Take any finite list of prime numbers p1, p2, ..., pn. It will be shown that some additional prime numbers not in this list exist. Let P be the product of all the prime numbers in the list:

P = p1p2...pn. Let q = P + 1: 1 more than this product. Then, q is either prime or not:

- If q is prime then there is at least one more prime than is listed.

- If q is not prime then some prime factor p divides q.

This factor p is not on our list: if it were, then it would divide P (since P is the product of every number on the list); but as we know, p divides P + 1 = q. Then p would have to divide the difference of the two numbers* which is (P + 1) − P or just 1. But no prime number divides 1 so there would be a contradiction, and therefore p cannot be on the list. This means at least one more prime number exists beyond those in the list. (Wikipedia)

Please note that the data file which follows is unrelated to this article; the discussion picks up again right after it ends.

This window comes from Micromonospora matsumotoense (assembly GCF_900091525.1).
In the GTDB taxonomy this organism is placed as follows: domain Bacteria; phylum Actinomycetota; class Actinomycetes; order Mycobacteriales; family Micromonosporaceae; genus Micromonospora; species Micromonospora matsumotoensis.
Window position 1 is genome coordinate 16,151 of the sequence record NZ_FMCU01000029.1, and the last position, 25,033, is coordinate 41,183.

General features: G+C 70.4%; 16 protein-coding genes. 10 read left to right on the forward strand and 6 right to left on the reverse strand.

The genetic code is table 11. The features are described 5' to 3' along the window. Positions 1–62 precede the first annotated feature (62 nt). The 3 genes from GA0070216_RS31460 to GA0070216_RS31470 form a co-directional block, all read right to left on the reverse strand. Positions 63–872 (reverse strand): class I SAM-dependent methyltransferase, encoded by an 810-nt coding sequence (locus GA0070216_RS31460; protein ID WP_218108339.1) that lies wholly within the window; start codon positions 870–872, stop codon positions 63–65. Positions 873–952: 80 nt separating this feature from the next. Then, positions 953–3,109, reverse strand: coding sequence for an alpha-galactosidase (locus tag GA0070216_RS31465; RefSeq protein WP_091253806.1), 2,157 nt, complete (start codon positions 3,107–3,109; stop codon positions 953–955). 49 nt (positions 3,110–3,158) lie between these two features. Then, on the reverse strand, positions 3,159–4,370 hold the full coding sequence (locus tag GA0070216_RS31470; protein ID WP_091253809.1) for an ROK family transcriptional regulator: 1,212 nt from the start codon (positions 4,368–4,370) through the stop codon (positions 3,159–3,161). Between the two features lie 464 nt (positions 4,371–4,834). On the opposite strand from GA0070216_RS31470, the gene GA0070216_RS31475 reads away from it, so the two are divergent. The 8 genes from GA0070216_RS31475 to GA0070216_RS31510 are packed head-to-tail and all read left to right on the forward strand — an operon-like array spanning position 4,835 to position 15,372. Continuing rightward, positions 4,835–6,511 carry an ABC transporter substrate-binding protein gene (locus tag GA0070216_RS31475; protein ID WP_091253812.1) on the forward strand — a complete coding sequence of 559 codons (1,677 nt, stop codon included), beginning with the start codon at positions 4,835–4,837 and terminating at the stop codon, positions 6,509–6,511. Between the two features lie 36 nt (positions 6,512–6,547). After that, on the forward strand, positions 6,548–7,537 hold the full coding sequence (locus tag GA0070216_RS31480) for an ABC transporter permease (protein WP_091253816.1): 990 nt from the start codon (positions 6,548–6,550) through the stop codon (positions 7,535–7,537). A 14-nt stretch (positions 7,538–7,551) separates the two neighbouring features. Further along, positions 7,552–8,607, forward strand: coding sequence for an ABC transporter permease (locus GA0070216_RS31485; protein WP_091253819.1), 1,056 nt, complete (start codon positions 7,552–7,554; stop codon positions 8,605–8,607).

* If some integer

*k*divides two integers

*a*,

*b*then

*k*divides

*a-b*.

This will be immediate to some, but I'll provide a small proof of that fact for clarity's sake.

Proof:

*k*divides

*a*-->

*a = kx*, where x is an integer, by def. of "divides"

*k*divides

*b*-->

*b = ky*, where y is an integer, by def. of "divides"

*a-b = kx - ky = k(x-y)*

but

*x-y*is an integer

Hence

*k*divides

*a-b*, by definition of "divides".

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